By Kaitlin Steinberg
By Minh T Truong
By Molly Dunn
By Brooke Viggiano
By Kaitlin Steinberg
By Molly Dunn
By Molly Dunn
By Eating Our Words
The glass is tinted dark, and the paint above the window is peeling. The Thiem Hung Vietnamese sandwich shop looks pretty shabby from the outside, but Houston Presscontributing writer Paul Galvani is determined to eat lunch here. "Banh mi thit, that's what we're looking for," says Paul, pointing to the three magic words on the restaurant's sign. The interior is actually brightly lit and clean. The crowd is young, Vietnamese and good-looking -- boys with earrings and hip-hop haircuts, and girls in tight-fitting designer pants. The walls are covered with arty black-and-white photos of rural Vietnam and urban Houston. Not at all what I was expecting.
The Vietnamese sandwiches come in $1.50, $2 and $2.50 sizes here. Paul gets a pâté sandwich, and I order a barbecued-pork-and-pâté combination, both in the $1.50 size. The bread is a section of a crusty baguette, warmed thoroughly in a toaster oven. The bread is split and buttered before the meats are added. The pâté is homemade, we are told, from beef and liver. The condiments are carrot shreds, a cucumber sliced lengthwise, slivers of jalapeño, cilantro and a couple of shots of soy sauce.
A pregnant silence descends as Paul and I eat our sandwiches. A shower of crumbs accompanies every bite -- the bread is exceptionally crunchy, like a good baguette should be. The dark black pâté is excellent. And then the moment of judgment arrives. "I think it's just as good as Givral's," Paul says.
Houston, TX 77002
Region: Downtown/ Midtown
Banh mi thit (Vietnamese sandwiches): $1.50-$2.50
Vietnamese iced coffee: $2
"I think it's actually better," I answer in amazement.
Finding a new Vietnamese sandwich shop has been a top priority for Houstonians lately. "Now that Givral's Sandwiches on Milam has had a fire, where can one find cheap, great Vietnamese subs?" a reader named Saundra Brown asked me in a recent e-mail. Saundra isn't the only person with this question on her mind. Downtowners reportedly are wandering around Little Saigon like a bunch of junkies in search of a fix ever since Givral's closed for repairs.
So with Paul's help, I went on a two-day banh mi thit binge. And I discovered that while Vietnamese sandwiches may all look the same, the differences in taste range from subtle to profound.
Banh mi means "bread roll" in Vietnamese, and thit is variously translated as "meat" or "ham." A banh mi thit (Vietnamese sandwich) is a crusty little baguette stuffed with your choice of seasoned or barbecued pork, chicken, Vietnamese meatball, pâté or a combination of meats, with carrots, cucumbers, hot peppers, cilantro and soy sauce. The multicultural mélange on a bun has become one of Houston's favorite lunches in the last few years -- not only because it tastes so good, but because at $2 apiece, it's one of the best food deals in the city. Givral's (2704 Milam) was a Press newsroom favorite for many years, but it is temporarily closed because of the kitchen blaze.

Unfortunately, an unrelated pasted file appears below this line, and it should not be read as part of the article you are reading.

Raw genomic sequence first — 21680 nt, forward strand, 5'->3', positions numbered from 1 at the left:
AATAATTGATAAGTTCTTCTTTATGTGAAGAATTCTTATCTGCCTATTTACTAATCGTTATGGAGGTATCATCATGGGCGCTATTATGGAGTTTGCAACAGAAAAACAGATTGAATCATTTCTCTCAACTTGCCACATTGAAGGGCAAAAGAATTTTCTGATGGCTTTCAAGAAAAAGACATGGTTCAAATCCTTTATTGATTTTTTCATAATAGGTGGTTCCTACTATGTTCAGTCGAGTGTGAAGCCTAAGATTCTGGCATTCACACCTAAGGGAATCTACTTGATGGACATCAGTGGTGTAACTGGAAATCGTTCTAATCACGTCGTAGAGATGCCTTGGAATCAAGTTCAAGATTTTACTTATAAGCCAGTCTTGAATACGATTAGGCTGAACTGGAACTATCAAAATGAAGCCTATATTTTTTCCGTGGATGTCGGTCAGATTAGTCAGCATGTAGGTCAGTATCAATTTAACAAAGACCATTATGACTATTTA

Starting at Givral's and working my way down Milam and up Travis, I checked out several other possibilities. Right across the street from the shuttered Givral's is a bakery called La Baguette (2808 Milam, 713-520-5475), which has recently started making banh mi thit sandwiches on fresh-baked rolls. The bakery has always served a vegetarian buffet at lunch, and it used to offer vegetarian sandwiches only. But since Givral's closed, they have expanded their menu to include the meat-stuffed variety as well. Unfortunately, the sandwiches taste like they were made by vegetarians. The meat portions are skimpy, and the pâté looks like some kind of canned meat spread. The pickled daikon is a nice touch, though, and the bread is an authentic Vietnamese baguette. I am willing to bet this place serves one helluva vegetarian Vietnamese sandwich.
Across the street and down a few blocks is Cali Sandwich(3030 Travis, 713-526-0112), a Vietnamese restaurant that serves its namesake dish along with pho and other things. It's noon, and the place is packed. I order a pork-and-pâté combo sandwich, which comes on a blunt-end banh mi roll that looks like it was baked at La Baguette. The bread is nice and crunchy, but not very hot. The pâté is the liverwurst type; the pork has an artificial red color and a revolting jellied texture near the edges. There is more jalapeño pepper on this sandwich than usual. As I chew, I gulp soda to douse the heat. The jellied pork gives Cali's sandwiches a below-average grade.
On the other hand, the barbecued pork on the sandwich served at Ba Le in the Hoa Binh Center (2800 Travis, 713-520-1965) is top of the class. Black and spicy along the edges, the pork tastes like the real thing, and it makes a terrific sandwich stuffing. The pâté is a spread, but it's not too bad. The bread is a tapered torpedo roll with a razor slash on top -- I am pretty sure it's actually a Mexican bolillo. This bread is chewier and doughier than a banh mi roll, but regardless, the sandwich, as far as I'm concerned, is the tastiest one available in Little Saigon. The Vietnamese iced coffee looks pretty good, too. Ba Le also wins the award for the weirdest decor: It looks like somebody gift-wrapped the front counter.